Restraining Order Violation in Hudson County, New Jersey
Domestic violence cases have a tendency of being messy and complicated but some of the toughest domestic violence matters we handle are restraining order hearings. Restraining order proceedings typically involve people who had a prior romantic or imitate relationship, no matter how long or short. When these ex-couples are forced to deal with each other in court proceedings it can bring out the worst in people because tempers are high and passions flare and that is when people do not always think straight. That is why the majority of restraining order violations occur in a moment of weakness when the defendant decides to call, text, email the plaintiff. The other problem is when a defendant thinks they can outsmart the court and still contact the victim through a third party or in an indirect way. An experienced Hudson County domestic violence attorney can help navigate the court system and avoid further pitfalls.
Does a Family Judge or Criminal Judge Hear My Violation of a Restraining Order Case?
A violation of a restraining order can be prosecuted in either the Family Part or Criminal Part of the Superior Court depending on the alleged circumstances. A Criminal Superior Court Judge will hear the charges for the violation if the contempt charges are a fourth degree (this would mean that the defendant committed another act of domestic violence such Simple Assault against the victim). In contrast, a Family Superior Court Judge will hear the case if the violation is based on mere contact with the victim or a lesser criminal charge such as Harassment. Regardless of whether the case is heard in the family or criminal court, a county prosecutor will be involved in all criminal contempt violation charges. Under 2C:29-9(b), a violation of a restraining order is a fourth degree criminal contempt if you knowingly disobey a court order and the conduct which constitutes the actual violation of the restraining order would also constitute a separate indictable crime or a disorderly persons offense. On the other hand, the contempt will be a disorderly persons offenses if the act would normally not constitute a crime but for the existence of the restraining order.
What are the Penalties & Punishment for Violating a Restraining Order in NJ?
Typically a first offense for violating a restraining order will not result in jail time unless the judge finds that, based on the facts of the case, the aggravating factors substantially outweigh the mitigating factors. However, that changes drastically once there is a second or subsequent violation of the restraining order. In fact, for a second violation of a restraining order, you will be sentenced to at least 30 days mandatory incarceration for even a non-indictable contempt charge. This can create a real problem for someone who has racked up multiple violations in a short time period before going to court for the first time.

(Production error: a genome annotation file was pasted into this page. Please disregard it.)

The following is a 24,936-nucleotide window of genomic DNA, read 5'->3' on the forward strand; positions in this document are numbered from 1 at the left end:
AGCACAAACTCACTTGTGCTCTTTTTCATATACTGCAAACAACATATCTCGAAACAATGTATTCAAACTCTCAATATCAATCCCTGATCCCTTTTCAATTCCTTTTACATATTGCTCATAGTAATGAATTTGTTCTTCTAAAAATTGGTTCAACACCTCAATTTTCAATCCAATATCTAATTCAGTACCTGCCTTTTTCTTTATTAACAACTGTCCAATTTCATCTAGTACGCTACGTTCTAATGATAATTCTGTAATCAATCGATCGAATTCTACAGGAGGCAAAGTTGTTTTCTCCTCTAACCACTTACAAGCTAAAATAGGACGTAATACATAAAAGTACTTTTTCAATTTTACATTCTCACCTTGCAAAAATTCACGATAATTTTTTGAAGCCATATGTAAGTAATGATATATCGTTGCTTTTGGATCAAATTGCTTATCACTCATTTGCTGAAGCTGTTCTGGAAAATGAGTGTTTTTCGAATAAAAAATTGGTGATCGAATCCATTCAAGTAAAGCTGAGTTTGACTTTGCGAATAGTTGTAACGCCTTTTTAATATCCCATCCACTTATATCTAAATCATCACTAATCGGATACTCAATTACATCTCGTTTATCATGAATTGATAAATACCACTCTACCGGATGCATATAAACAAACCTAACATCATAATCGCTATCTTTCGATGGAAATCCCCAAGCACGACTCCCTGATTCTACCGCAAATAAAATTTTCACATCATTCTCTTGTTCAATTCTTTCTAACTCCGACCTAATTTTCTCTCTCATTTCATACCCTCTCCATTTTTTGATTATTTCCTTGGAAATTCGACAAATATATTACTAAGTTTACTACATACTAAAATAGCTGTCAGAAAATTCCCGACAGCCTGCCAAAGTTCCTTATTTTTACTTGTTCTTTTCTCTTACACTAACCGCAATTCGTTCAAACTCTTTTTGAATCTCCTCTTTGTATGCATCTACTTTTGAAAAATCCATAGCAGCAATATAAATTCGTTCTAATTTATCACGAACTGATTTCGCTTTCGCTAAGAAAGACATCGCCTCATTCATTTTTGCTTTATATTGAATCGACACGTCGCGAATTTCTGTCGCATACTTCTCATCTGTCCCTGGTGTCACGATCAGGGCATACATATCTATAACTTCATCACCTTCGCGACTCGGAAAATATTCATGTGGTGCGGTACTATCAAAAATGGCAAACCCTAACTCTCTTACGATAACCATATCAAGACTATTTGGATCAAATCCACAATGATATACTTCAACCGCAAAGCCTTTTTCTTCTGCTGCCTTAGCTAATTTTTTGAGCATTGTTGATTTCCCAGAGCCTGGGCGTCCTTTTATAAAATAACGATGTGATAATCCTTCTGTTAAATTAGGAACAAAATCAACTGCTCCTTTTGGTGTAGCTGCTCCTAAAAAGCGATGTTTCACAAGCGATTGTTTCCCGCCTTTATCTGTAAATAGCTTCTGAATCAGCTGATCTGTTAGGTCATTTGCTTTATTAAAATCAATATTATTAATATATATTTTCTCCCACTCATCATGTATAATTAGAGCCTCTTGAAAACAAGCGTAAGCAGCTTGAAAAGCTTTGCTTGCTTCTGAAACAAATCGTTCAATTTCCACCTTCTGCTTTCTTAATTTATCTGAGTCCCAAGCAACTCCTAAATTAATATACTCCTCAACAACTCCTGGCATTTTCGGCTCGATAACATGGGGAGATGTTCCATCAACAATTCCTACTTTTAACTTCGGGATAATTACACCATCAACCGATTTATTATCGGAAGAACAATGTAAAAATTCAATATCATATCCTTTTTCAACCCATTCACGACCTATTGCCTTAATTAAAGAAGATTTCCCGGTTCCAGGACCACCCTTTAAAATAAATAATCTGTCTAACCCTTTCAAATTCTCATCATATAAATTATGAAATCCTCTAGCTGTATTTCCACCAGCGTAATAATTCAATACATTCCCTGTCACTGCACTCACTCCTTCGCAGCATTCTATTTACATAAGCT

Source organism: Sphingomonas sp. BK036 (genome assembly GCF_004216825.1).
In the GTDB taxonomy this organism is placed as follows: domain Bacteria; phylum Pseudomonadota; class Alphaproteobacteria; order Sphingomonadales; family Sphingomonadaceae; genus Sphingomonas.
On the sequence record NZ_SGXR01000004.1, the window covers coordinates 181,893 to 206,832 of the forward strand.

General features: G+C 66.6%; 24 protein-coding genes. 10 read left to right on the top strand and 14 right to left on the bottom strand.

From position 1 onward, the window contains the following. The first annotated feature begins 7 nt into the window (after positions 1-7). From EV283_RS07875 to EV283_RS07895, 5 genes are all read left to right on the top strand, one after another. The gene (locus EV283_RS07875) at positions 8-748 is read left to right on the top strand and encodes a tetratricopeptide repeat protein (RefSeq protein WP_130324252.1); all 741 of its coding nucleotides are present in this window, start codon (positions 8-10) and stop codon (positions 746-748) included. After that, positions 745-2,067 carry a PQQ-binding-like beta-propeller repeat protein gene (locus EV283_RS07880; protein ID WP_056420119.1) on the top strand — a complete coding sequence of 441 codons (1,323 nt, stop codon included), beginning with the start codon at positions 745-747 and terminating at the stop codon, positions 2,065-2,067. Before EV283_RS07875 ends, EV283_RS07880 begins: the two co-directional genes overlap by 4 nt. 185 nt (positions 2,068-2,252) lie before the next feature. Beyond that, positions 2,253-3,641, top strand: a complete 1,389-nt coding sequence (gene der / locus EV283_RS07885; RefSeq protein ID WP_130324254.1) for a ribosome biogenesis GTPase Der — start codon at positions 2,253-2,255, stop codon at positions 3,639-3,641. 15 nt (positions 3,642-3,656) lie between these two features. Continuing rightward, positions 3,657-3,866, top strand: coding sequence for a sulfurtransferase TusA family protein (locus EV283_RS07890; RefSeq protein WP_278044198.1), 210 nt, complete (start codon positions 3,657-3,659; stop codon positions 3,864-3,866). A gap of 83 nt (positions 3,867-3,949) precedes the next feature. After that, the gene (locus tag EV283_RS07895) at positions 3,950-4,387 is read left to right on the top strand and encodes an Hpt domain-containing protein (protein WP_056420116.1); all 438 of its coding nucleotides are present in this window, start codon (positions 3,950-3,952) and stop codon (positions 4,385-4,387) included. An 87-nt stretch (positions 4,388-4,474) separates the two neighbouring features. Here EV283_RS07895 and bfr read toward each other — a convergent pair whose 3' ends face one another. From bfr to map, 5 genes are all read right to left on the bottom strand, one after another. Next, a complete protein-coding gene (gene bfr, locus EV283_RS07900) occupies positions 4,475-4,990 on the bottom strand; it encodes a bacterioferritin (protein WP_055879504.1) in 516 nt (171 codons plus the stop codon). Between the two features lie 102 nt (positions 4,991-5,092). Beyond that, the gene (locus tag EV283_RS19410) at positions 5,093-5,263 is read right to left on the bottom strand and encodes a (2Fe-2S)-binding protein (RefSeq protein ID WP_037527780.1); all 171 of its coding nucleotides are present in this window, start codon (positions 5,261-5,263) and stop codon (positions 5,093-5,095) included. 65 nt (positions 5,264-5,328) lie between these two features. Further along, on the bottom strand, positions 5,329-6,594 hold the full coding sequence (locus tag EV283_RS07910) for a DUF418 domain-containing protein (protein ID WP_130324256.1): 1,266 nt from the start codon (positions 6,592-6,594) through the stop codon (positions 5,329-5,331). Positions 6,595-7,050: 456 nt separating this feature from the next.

Defenses for a Restraining Order Violation
- It is a valid defense that the defendant did not have actual notice of the restraining order at the time he or she contacted the plaintiff.
- It can be defense if the victim does not show up to court but the prosecutor has the ultimate decision and can still proceed with the prosecution if they can prove the case without the victim’s testimony.
- It is not a defense that the defendant and plaintiff reconciled and now they do not want to proceed, unlike a final restraining order hearing.
Jersey City Lawyer for Violation of Restraining Order
A violation of restraining order can happen during a Final Restraining Order (FRO) or Temporary Restraining Order (TRO). It is important to note that even if the restraining order is baseless it still does not negate any violation. For instance, if you receive a violation during the temporary restraining order because you post on Facebook after being served with the restraining order but then the restraining order is dismissed at the FRO hearing, it does not mean the violation is dismissed as well. If you or your loved one has been charged with a violation of a restraining order it is important to contact an experienced domestic violence attorney. To learn more about how we may be able to help defend these charges, contact our office today for a free consultation.
Recent Success Stories for Violations of Restraining Order
State v. J.L. – Our client was not a U.S. citizen and jeopardized being deported if convicted of an act of domestic violence. The violation of the restraining order was dismissed after trial at Superior Court after we were able to argue that our client did not have sufficient notice at the time of the violation to constitute a “knowing” offense.